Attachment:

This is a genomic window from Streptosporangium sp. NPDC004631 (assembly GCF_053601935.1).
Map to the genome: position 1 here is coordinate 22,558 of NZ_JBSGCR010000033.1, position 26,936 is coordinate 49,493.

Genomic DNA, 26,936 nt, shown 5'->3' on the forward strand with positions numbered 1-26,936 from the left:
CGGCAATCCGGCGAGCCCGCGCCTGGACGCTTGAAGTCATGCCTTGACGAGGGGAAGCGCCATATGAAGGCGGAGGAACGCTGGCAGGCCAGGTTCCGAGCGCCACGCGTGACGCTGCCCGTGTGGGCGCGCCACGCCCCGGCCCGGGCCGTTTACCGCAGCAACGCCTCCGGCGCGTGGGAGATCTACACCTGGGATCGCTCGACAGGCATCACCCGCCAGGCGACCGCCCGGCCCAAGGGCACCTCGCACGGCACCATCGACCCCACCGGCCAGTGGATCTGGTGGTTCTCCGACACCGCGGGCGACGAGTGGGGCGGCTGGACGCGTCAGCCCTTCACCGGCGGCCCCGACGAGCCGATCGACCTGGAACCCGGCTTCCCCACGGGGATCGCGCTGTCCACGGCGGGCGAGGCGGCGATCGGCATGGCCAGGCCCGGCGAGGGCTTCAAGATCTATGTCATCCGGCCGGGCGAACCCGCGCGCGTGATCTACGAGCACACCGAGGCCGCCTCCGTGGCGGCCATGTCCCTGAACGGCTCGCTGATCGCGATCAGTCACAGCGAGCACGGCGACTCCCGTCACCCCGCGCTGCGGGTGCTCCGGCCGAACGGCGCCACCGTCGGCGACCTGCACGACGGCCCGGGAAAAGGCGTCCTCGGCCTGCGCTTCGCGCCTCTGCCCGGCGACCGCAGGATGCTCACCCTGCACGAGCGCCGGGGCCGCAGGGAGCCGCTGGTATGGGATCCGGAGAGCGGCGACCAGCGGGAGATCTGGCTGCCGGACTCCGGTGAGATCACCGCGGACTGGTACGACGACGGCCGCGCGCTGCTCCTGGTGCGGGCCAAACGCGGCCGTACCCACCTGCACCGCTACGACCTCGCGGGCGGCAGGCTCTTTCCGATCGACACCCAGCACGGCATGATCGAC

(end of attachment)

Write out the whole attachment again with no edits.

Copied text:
This is a genomic window from Streptosporangium sp. NPDC004631 (assembly GCF_053601935.1).
Map to the genome: position 1 here is coordinate 22,558 of NZ_JBSGCR010000033.1, position 26,936 is coordinate 49,493.

Genomic DNA, 26,936 nt, shown 5'->3' on the forward strand with positions numbered 1-26,936 from the left:
CGGCAATCCGGCGAGCCCGCGCCTGGACGCTTGAAGTCATGCCTTGACGAGGGGAAGCGCCATATGAAGGCGGAGGAACGCTGGCAGGCCAGGTTCCGAGCGCCACGCGTGACGCTGCCCGTGTGGGCGCGCCACGCCCCGGCCCGGGCCGTTTACCGCAGCAACGCCTCCGGCGCGTGGGAGATCTACACCTGGGATCGCTCGACAGGCATCACCCGCCAGGCGACCGCCCGGCCCAAGGGCACCTCGCACGGCACCATCGACCCCACCGGCCAGTGGATCTGGTGGTTCTCCGACACCGCGGGCGACGAGTGGGGCGGCTGGACGCGTCAGCCCTTCACCGGCGGCCCCGACGAGCCGATCGACCTGGAACCCGGCTTCCCCACGGGGATCGCGCTGTCCACGGCGGGCGAGGCGGCGATCGGCATGGCCAGGCCCGGCGAGGGCTTCAAGATCTATGTCATCCGGCCGGGCGAACCCGCGCGCGTGATCTACGAGCACACCGAGGCCGCCTCCGTGGCGGCCATGTCCCTGAACGGCTCGCTGATCGCGATCAGTCACAGCGAGCACGGCGACTCCCGTCACCCCGCGCTGCGGGTGCTCCGGCCGAACGGCGCCACCGTCGGCGACCTGCACGACGGCCCGGGAAAAGGCGTCCTCGGCCTGCGCTTCGCGCCTCTGCCCGGCGACCGCAGGATGCTCACCCTGCACGAGCGCCGGGGCCGCAGGGAGCCGCTGGTATGGGATCCGGAGAGCGGCGACCAGCGGGAGATCTGGCTGCCGGACTCCGGTGAGATCACCGCGGACTGGTACGACGACGGCCGCGCGCTGCTCCTGGTGCGGGCCAAACGCGGCCGTACCCACCTGCACCGCTACGACCTCGCGGGCGGCAGGCTCTTTCCGATCGACACCCAGCACGGCATGATCGAC